Facebook is facing growing pressure to halt its Libra cryptocurrency project, after an intervention by a senior US official.
The chairman of the US Federal Reserve, Jerome Powell, said on Wednesday that Facebook’s plan “cannot go forward” until serious concerns are addressed.
Facebook is already regulatory concerns about the project, and earlier this week major banks in the US and Europe have voiced scepticism about the scheme.
Indeed, no banks were present amongst Libra’s dozens of initial backers when the project launched last month, although Facebook said it is in talks with banks and expects banks to have joined the Libra Association by the time the project launches next year.
The association’s founding members do however include Visa, MasterCard and PayPal.
But now Facebook is facing calls for a halt on the project.
“Libra raises many serious concerns regarding privacy, money laundering, consumer protection and financial stability,” Powell was quoted by Reuters as saying during his semi-annual testimony on monetary policy before the US House of Representatives Financial Services Committee.
“I don’t think the project can go forward” without addressing those concerns, he added later.
Powell also reportedly said any regulatory review of the project should be “patient and careful.” He noted that existing rules do not fit digital currencies.
“It’s something that doesn’t fit neatly or easily within our regulatory scheme but it does have potentially systemic scale,” Reuters quoted he as saying. “It needs a careful look, so I strongly believe we all need to be taking our time with this.”
Facebook however said it agreed with the Federal Reserve chairman about the need for a public debate on the matter.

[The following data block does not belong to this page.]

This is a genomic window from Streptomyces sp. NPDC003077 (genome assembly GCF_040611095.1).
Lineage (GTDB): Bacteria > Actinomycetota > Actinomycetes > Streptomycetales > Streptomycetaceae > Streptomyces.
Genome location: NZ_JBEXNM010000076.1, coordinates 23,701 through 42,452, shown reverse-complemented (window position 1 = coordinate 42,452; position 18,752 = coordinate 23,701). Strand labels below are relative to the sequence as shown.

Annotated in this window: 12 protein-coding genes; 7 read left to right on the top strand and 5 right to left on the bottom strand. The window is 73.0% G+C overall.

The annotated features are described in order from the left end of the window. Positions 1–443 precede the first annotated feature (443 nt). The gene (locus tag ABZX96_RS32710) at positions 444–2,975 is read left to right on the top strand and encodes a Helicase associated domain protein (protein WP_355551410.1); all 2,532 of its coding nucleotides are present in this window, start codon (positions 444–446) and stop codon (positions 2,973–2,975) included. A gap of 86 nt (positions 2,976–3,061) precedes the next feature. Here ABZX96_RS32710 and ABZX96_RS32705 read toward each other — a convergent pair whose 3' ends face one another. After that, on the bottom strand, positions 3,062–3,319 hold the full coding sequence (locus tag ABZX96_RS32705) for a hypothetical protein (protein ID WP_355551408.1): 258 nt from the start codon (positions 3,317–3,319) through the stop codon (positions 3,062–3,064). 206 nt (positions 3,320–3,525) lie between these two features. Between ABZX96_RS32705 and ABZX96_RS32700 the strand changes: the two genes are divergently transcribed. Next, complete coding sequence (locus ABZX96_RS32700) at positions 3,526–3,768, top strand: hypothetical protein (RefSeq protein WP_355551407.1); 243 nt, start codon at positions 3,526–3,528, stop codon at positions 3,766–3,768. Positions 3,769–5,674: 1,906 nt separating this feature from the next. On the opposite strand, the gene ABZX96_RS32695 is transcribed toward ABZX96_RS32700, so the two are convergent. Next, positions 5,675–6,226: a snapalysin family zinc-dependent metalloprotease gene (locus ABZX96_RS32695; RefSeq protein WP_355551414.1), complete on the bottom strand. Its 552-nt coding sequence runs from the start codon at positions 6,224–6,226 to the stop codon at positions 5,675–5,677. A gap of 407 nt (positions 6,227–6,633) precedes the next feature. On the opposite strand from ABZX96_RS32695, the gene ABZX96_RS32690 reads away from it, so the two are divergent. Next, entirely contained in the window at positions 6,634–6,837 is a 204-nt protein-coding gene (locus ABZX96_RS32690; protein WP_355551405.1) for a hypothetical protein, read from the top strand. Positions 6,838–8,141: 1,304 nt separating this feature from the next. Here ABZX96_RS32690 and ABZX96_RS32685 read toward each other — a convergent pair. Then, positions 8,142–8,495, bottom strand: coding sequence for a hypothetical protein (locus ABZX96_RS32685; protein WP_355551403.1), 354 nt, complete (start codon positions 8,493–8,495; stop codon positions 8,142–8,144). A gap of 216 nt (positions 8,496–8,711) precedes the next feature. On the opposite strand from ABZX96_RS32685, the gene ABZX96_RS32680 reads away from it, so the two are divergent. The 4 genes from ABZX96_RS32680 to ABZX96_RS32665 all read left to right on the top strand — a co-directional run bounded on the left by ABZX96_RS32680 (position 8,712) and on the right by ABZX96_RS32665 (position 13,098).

“We are very much aligned with the Chairman around the need for public discourse on this,” Facebook spokeswoman Elka Looks was quoted by Reuters as writing in an email. “This is why we along with the 27 other Founding Members of the Libra Association made this announcement so far in advance, so that we could engage in constructive discourse on this and get feedback.”
\Whatever Facebook’s public comments on the project, it is clear that regulators and central banks have voiced concerns about Libra.
Last weekend for example a senior official from China’s central bank spoke out about the potential issues with the project.
Mu Changchun, deputy director of the People’s Bank of China’s payments department, told the Caixin news agency that Libra showed promise as a global currency but also risked disrupting monetary policy and could cause foreign exchange risks in economies with a volatile local currency.
Facebook hadn’t yet made clear its commitment to anti-money laundering, transparency and data protection requirements, Mu said.
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